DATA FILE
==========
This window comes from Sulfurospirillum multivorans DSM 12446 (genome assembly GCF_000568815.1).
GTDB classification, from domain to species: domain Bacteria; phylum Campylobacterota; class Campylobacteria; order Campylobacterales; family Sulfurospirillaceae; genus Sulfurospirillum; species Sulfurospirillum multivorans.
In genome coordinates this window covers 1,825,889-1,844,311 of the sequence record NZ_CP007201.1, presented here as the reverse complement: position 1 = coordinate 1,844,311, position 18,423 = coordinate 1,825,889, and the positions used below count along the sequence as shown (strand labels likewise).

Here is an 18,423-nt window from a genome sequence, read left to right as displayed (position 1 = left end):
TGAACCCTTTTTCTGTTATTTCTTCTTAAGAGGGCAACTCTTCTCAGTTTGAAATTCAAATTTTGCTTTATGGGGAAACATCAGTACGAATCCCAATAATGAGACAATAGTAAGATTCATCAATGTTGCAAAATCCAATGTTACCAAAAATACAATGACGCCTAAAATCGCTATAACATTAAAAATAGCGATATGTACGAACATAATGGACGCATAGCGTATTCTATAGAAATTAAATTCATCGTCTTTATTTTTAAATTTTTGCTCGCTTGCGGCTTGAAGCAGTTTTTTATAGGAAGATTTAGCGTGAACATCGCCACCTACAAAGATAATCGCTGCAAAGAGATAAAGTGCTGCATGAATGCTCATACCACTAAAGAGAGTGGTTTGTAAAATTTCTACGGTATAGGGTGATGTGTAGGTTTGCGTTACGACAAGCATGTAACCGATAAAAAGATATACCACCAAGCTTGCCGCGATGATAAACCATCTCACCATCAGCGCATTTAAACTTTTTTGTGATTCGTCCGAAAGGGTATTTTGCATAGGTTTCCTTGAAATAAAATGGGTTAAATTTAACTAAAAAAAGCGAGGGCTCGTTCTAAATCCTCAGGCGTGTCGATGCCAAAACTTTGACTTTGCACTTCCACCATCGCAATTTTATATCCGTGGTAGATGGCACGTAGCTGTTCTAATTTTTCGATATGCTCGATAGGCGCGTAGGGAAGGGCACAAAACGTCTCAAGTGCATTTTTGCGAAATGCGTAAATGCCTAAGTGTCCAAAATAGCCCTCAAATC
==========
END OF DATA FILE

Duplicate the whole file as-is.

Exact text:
This window comes from Sulfurospirillum multivorans DSM 12446 (genome assembly GCF_000568815.1).
GTDB classification, from domain to species: domain Bacteria; phylum Campylobacterota; class Campylobacteria; order Campylobacterales; family Sulfurospirillaceae; genus Sulfurospirillum; species Sulfurospirillum multivorans.
In genome coordinates this window covers 1,825,889-1,844,311 of the sequence record NZ_CP007201.1, presented here as the reverse complement: position 1 = coordinate 1,844,311, position 18,423 = coordinate 1,825,889, and the positions used below count along the sequence as shown (strand labels likewise).

Here is an 18,423-nt window from a genome sequence, read left to right as displayed (position 1 = left end):
TGAACCCTTTTTCTGTTATTTCTTCTTAAGAGGGCAACTCTTCTCAGTTTGAAATTCAAATTTTGCTTTATGGGGAAACATCAGTACGAATCCCAATAATGAGACAATAGTAAGATTCATCAATGTTGCAAAATCCAATGTTACCAAAAATACAATGACGCCTAAAATCGCTATAACATTAAAAATAGCGATATGTACGAACATAATGGACGCATAGCGTATTCTATAGAAATTAAATTCATCGTCTTTATTTTTAAATTTTTGCTCGCTTGCGGCTTGAAGCAGTTTTTTATAGGAAGATTTAGCGTGAACATCGCCACCTACAAAGATAATCGCTGCAAAGAGATAAAGTGCTGCATGAATGCTCATACCACTAAAGAGAGTGGTTTGTAAAATTTCTACGGTATAGGGTGATGTGTAGGTTTGCGTTACGACAAGCATGTAACCGATAAAAAGATATACCACCAAGCTTGCCGCGATGATAAACCATCTCACCATCAGCGCATTTAAACTTTTTTGTGATTCGTCCGAAAGGGTATTTTGCATAGGTTTCCTTGAAATAAAATGGGTTAAATTTAACTAAAAAAAGCGAGGGCTCGTTCTAAATCCTCAGGCGTGTCGATGCCAAAACTTTGACTTTGCACTTCCACCATCGCAATTTTATATCCGTGGTAGATGGCACGTAGCTGTTCTAATTTTTCGATATGCTCGATAGGCGCGTAGGGAAGGGCACAAAACGTCTCAAGTGCATTTTTGCGAAATGCGTAAATGCCTAAGTGTCCAAAATAGCCCTCAAATC